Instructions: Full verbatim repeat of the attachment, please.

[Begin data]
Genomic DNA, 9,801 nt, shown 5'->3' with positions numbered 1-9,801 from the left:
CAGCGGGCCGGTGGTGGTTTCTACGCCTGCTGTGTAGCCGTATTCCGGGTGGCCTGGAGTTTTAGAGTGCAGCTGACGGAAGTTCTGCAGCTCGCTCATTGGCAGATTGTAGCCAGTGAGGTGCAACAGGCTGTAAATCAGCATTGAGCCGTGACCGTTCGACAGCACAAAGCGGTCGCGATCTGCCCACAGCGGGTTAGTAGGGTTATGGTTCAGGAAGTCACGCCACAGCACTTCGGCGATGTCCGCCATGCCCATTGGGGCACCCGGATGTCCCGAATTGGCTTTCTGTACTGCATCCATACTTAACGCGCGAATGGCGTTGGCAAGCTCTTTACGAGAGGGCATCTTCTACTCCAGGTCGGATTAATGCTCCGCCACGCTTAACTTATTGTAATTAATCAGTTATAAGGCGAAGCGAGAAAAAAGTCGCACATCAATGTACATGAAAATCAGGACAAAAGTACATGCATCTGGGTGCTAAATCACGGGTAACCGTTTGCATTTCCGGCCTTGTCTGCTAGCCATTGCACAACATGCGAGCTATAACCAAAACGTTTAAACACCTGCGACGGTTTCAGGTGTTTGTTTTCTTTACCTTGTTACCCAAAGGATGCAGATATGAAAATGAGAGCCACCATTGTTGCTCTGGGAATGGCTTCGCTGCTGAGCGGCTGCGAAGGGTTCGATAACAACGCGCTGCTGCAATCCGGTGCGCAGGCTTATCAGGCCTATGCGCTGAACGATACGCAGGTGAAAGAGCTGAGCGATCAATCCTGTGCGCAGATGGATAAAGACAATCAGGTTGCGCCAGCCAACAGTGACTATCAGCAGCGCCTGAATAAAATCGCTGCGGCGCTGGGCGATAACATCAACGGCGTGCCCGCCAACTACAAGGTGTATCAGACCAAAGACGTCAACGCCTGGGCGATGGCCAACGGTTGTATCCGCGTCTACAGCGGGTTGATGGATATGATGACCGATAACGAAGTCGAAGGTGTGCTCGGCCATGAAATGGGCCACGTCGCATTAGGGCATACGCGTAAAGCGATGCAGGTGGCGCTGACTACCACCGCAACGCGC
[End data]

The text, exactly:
Genomic DNA, 9,801 nt, shown 5'->3' with positions numbered 1-9,801 from the left:
CAGCGGGCCGGTGGTGGTTTCTACGCCTGCTGTGTAGCCGTATTCCGGGTGGCCTGGAGTTTTAGAGTGCAGCTGACGGAAGTTCTGCAGCTCGCTCATTGGCAGATTGTAGCCAGTGAGGTGCAACAGGCTGTAAATCAGCATTGAGCCGTGACCGTTCGACAGCACAAAGCGGTCGCGATCTGCCCACAGCGGGTTAGTAGGGTTATGGTTCAGGAAGTCACGCCACAGCACTTCGGCGATGTCCGCCATGCCCATTGGGGCACCCGGATGTCCCGAATTGGCTTTCTGTACTGCATCCATACTTAACGCGCGAATGGCGTTGGCAAGCTCTTTACGAGAGGGCATCTTCTACTCCAGGTCGGATTAATGCTCCGCCACGCTTAACTTATTGTAATTAATCAGTTATAAGGCGAAGCGAGAAAAAAGTCGCACATCAATGTACATGAAAATCAGGACAAAAGTACATGCATCTGGGTGCTAAATCACGGGTAACCGTTTGCATTTCCGGCCTTGTCTGCTAGCCATTGCACAACATGCGAGCTATAACCAAAACGTTTAAACACCTGCGACGGTTTCAGGTGTTTGTTTTCTTTACCTTGTTACCCAAAGGATGCAGATATGAAAATGAGAGCCACCATTGTTGCTCTGGGAATGGCTTCGCTGCTGAGCGGCTGCGAAGGGTTCGATAACAACGCGCTGCTGCAATCCGGTGCGCAGGCTTATCAGGCCTATGCGCTGAACGATACGCAGGTGAAAGAGCTGAGCGATCAATCCTGTGCGCAGATGGATAAAGACAATCAGGTTGCGCCAGCCAACAGTGACTATCAGCAGCGCCTGAATAAAATCGCTGCGGCGCTGGGCGATAACATCAACGGCGTGCCCGCCAACTACAAGGTGTATCAGACCAAAGACGTCAACGCCTGGGCGATGGCCAACGGTTGTATCCGCGTCTACAGCGGGTTGATGGATATGATGACCGATAACGAAGTCGAAGGTGTGCTCGGCCATGAAATGGGCCACGTCGCATTAGGGCATACGCGTAAAGCGATGCAGGTGGCGCTGACTACCACCGCAACGCGC